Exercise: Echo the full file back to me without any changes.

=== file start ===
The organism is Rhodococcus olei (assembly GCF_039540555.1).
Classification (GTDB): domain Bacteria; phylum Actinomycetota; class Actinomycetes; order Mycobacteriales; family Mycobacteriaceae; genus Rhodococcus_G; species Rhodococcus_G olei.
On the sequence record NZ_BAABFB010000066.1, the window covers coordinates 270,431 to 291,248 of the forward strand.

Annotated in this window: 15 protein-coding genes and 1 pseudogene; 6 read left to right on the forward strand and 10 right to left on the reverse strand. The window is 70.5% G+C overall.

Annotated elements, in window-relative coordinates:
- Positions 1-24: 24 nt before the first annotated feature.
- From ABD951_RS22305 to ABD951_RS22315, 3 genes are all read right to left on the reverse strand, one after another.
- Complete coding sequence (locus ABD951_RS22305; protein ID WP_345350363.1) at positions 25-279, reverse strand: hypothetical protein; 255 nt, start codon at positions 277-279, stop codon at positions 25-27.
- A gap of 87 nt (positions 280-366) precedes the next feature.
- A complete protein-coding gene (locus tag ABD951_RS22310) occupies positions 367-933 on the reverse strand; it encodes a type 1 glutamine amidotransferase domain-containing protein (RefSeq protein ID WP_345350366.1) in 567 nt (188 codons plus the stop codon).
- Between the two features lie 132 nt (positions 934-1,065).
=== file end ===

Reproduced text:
The organism is Rhodococcus olei (assembly GCF_039540555.1).
Classification (GTDB): domain Bacteria; phylum Actinomycetota; class Actinomycetes; order Mycobacteriales; family Mycobacteriaceae; genus Rhodococcus_G; species Rhodococcus_G olei.
On the sequence record NZ_BAABFB010000066.1, the window covers coordinates 270,431 to 291,248 of the forward strand.

Annotated in this window: 15 protein-coding genes and 1 pseudogene; 6 read left to right on the forward strand and 10 right to left on the reverse strand. The window is 70.5% G+C overall.

Annotated elements, in window-relative coordinates:
- Positions 1-24: 24 nt before the first annotated feature.
- From ABD951_RS22305 to ABD951_RS22315, 3 genes are all read right to left on the reverse strand, one after another.
- Complete coding sequence (locus ABD951_RS22305; protein ID WP_345350363.1) at positions 25-279, reverse strand: hypothetical protein; 255 nt, start codon at positions 277-279, stop codon at positions 25-27.
- A gap of 87 nt (positions 280-366) precedes the next feature.
- A complete protein-coding gene (locus tag ABD951_RS22310) occupies positions 367-933 on the reverse strand; it encodes a type 1 glutamine amidotransferase domain-containing protein (RefSeq protein ID WP_345350366.1) in 567 nt (188 codons plus the stop codon).
- Between the two features lie 132 nt (positions 934-1,065).